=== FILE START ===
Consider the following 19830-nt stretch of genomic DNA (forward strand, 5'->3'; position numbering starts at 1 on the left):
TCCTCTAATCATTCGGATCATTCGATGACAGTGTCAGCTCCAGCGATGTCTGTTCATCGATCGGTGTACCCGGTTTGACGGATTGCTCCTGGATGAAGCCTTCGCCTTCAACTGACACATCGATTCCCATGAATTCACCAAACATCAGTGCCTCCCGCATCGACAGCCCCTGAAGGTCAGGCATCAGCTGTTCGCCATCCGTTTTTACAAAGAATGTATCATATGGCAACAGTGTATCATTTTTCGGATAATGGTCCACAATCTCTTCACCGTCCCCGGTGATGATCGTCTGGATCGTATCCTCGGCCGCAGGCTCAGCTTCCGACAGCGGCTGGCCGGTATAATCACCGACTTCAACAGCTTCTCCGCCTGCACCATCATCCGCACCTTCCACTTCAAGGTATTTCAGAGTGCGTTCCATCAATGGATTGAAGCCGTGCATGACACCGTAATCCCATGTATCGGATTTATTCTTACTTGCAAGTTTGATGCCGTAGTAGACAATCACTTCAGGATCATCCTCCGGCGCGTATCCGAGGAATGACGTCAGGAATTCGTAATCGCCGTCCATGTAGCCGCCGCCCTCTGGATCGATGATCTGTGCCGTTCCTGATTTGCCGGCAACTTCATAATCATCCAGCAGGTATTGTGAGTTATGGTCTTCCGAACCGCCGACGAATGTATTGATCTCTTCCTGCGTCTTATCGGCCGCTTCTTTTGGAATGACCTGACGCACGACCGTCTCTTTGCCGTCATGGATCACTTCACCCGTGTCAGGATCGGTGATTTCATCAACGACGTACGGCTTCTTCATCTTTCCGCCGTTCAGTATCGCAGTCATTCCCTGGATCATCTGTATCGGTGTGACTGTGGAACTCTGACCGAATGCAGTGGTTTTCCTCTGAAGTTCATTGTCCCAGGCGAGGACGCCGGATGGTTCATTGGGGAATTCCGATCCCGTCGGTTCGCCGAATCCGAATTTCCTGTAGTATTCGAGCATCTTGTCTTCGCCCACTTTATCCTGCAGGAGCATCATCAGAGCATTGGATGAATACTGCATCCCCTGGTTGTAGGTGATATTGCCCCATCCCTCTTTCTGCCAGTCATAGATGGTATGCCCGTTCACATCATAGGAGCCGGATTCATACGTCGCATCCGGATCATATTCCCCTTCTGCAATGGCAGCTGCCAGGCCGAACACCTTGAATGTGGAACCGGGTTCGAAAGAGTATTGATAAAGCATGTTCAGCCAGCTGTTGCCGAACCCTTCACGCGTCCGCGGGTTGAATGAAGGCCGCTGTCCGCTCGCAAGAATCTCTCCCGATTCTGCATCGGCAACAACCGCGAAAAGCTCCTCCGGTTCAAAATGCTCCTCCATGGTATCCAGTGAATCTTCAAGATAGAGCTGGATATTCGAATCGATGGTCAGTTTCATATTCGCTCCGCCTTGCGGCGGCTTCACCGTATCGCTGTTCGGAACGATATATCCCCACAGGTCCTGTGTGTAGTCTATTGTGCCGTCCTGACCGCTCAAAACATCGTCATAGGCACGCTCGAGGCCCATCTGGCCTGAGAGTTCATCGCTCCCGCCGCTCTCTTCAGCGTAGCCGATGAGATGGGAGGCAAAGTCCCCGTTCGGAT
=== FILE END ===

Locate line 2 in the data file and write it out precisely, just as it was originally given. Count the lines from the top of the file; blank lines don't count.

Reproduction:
TCCTCTAATCATTCGGATCATTCGATGACAGTGTCAGCTCCAGCGATGTCTGTTCATCGATCGGTGTACCCGGTTTGACGGATTGCTCCTGGATGAAGCCTTCGCCTTCAACTGACACATCGATTCCCATGAATTCACCAAACATCAGTGCCTCCCGCATCGACAGCCCCTGAAGGTCAGGCATCAGCTGTTCGCCATCCGTTTTTACAAAGAATGTATCATATGGCAACAGTGTATCATTTTTCGGATAATGGTCCACAATCTCTTCACCGTCCCCGGTGATGATCGTCTGGATCGTATCCTCGGCCGCAGGCTCAGCTTCCGACAGCGGCTGGCCGGTATAATCACCGACTTCAACAGCTTCTCCGCCTGCACCATCATCCGCACCTTCCACTTCAAGGTATTTCAGAGTGCGTTCCATCAATGGATTGAAGCCGTGCATGACACCGTAATCCCATGTATCGGATTTATTCTTACTTGCAAGTTTGATGCCGTAGTAGACAATCACTTCAGGATCATCCTCCGGCGCGTATCCGAGGAATGACGTCAGGAATTCGTAATCGCCGTCCATGTAGCCGCCGCCCTCTGGATCGATGATCTGTGCCGTTCCTGATTTGCCGGCAACTTCATAATCATCCAGCAGGTATTGTGAGTTATGGTCTTCCGAACCGCCGACGAATGTATTGATCTCTTCCTGCGTCTTATCGGCCGCTTCTTTTGGAATGACCTGACGCACGACCGTCTCTTTGCCGTCATGGATCACTTCACCCGTGTCAGGATCGGTGATTTCATCAACGACGTACGGCTTCTTCATCTTTCCGCCGTTCAGTATCGCAGTCATTCCCTGGATCATCTGTATCGGTGTGACTGTGGAACTCTGACCGAATGCAGTGGTTTTCCTCTGAAGTTCATTGTCCCAGGCGAGGACGCCGGATGGTTCATTGGGGAATTCCGATCCCGTCGGTTCGCCGAATCCGAATTTCCTGTAGTATTCGAGCATCTTGTCTTCGCCCACTTTATCCTGCAGGAGCATCATCAGAGCATTGGATGAATACTGCATCCCCTGGTTGTAGGTGATATTGCCCCATCCCTCTTTCTGCCAGTCATAGATGGTATGCCCGTTCACATCATAGGAGCCGGATTCATACGTCGCATCCGGATCATATTCCCCTTCTGCAATGGCAGCTGCCAGGCCGAACACCTTGAATGTGGAACCGGGTTCGAAAGAGTATTGATAAAGCATGTTCAGCCAGCTGTTGCCGAACCCTTCACGCGTCCGCGGGTTGAATGAAGGCCGCTGTCCGCTCGCAAGAATCTCTCCCGATTCTGCATCGGCAACAACCGCGAAAAGCTCCTCCGGTTCAAAATGCTCCTCCATGGTATCCAGTGAATCTTCAAGATAGAGCTGGATATTCGAATCGATGGTCAGTTTCATATTCGCTCCGCCTTGCGGCGGCTTCACCGTATCGCTGTTCGGAACGATATATCCCCACAGGTCCTGTGTGTAGTCTATTGTGCCGTCCTGACCGCTCAAAACATCGTCATAGGCACGCTCGAGGCCCATCTGGCCTGAGAGTTCATCGCTCCCGCCGCTCTCTTCAGCGTAGCCGATGAGATGGGAGGCAAAGTCCCCGTTCGGAT